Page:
Dominic Moore, MD, is a pediatrician and the medical director of palliative care at Primary Children’s Hospital in Salt Lake City. Seeing his mother, Brenda Moore, juggle six kids while caring for her parents—both with cancer—motivated Dr. Moore to choose a career helping people with serious illness. Brenda and Dr. Moore reflect on their challenges and how those challenges have helped them grow closer.
Dominic Moore, MD: Can you think of the first time that you had to take care of somebody or got to take care of somebody?
Brenda Moore: It would be my younger brothers and sisters. My mom and dad both worked outside the home full-time, so a lot of responsibility fell on me just naturally. I don't remember ever feeling put upon or anything, but it was just what I did.
Dr. Moore: When Grandma was diagnosed with cancer, I was little, and you had six kids. And you were juggling us and helping her. How did you do that?
Brenda: I did go with her to her doctor's appointments, and with both my mother and my dad, neither one of them complained as they went through their cancer treatments. We probably never discussed with you their illness. In some ways, I look at that and think, “Well, that was probably better.” You guys weren't worrying about whether or not she would die, or if Papa would pass away either.
Dr. Moore: With any of my grandparents, I don't know if palliative care was part of the deal with them. I remember hospice being involved.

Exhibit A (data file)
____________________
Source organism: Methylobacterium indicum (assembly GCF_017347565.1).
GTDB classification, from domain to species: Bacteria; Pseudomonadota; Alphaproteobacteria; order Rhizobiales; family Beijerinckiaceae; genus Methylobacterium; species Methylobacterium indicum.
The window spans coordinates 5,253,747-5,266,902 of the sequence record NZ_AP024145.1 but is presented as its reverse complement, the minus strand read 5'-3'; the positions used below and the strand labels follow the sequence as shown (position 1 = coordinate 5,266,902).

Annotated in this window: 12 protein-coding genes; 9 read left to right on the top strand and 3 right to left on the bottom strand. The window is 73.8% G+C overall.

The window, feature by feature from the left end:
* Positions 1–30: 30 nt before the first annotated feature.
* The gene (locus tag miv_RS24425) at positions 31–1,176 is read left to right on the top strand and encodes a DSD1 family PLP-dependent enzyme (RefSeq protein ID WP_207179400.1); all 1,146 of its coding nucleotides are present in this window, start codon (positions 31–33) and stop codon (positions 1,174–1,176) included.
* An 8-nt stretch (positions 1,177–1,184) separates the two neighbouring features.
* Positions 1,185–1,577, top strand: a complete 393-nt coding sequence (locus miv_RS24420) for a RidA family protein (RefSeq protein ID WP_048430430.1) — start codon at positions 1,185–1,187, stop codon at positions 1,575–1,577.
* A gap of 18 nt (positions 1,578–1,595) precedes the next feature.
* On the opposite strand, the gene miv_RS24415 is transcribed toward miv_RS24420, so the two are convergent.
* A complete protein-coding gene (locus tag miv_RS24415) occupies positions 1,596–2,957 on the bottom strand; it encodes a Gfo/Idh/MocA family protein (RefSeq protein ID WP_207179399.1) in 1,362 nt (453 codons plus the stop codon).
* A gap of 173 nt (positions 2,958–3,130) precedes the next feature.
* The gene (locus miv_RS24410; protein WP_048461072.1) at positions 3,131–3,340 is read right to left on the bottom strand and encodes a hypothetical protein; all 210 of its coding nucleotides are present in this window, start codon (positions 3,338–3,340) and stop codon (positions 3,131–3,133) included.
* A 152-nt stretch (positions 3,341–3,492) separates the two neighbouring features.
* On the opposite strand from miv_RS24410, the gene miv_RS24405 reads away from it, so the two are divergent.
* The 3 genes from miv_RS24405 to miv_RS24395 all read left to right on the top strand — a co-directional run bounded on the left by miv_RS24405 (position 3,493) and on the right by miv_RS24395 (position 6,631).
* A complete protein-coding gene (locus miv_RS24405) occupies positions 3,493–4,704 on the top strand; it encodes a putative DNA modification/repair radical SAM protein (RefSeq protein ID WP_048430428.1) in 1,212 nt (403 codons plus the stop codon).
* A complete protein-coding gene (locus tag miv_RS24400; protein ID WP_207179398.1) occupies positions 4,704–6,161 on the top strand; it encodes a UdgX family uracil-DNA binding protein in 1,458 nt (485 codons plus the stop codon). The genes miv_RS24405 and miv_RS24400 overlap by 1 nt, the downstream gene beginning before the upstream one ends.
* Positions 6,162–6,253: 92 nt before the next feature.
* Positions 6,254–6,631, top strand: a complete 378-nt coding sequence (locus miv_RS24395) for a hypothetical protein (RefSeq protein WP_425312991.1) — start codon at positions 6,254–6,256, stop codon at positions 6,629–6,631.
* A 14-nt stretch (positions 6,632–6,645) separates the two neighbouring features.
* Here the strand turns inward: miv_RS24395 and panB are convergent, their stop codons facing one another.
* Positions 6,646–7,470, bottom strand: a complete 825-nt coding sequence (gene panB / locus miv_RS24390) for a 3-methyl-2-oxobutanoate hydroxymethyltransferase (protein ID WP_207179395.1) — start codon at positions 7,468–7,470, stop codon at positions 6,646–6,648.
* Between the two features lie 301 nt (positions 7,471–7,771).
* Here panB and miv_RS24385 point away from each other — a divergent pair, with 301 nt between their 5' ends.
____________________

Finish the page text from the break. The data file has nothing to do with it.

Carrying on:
Brenda: With my mom only.
Dr. Moore: So, that's my job, right? Palliative care, and how do you explain what I do for a job?
Brenda: I would say it's a lot of pain management, and also questions being answered. I just know how helpful it was with the hospice nurse who came in at the end with my mom. She would say, "Don't force feed her. This is coming next," and then in the end, "Maybe you better call your brothers and sisters and let them know that she doesn't have that much longer." I think you can face anything if you know what's coming.
Dr. Moore: I think that you're exceptionally willing and able to care for other people. A lot of the reasons that I'm involved with Intermountain Healthcare is because of you and my relationship with you and the example that you set for me in my life. I love you so much. I could not do a tiny fraction of the things that I do without you, and I want you to know how important it's been in my life that you are my mom.
Brenda: And I'm so grateful that I've had the opportunity to be your mother. After taking care of my brothers and sisters, I always thought, “I'm going to be a better mother.” I think I've got it down now, and I can do this, but I really believe that your kids come to you the way they are. All you could do really is to guide and encourage them, give them a little bit of direction if they need it. You receive so much joy and happiness from your kids that you could never feel like you've given up anything at all. I always wanted to be a homemaker, and I always wanted to take care of my kids. I've loved it.
Dr. Moore: You've done it really, really well. I love you.
Brenda: Love you.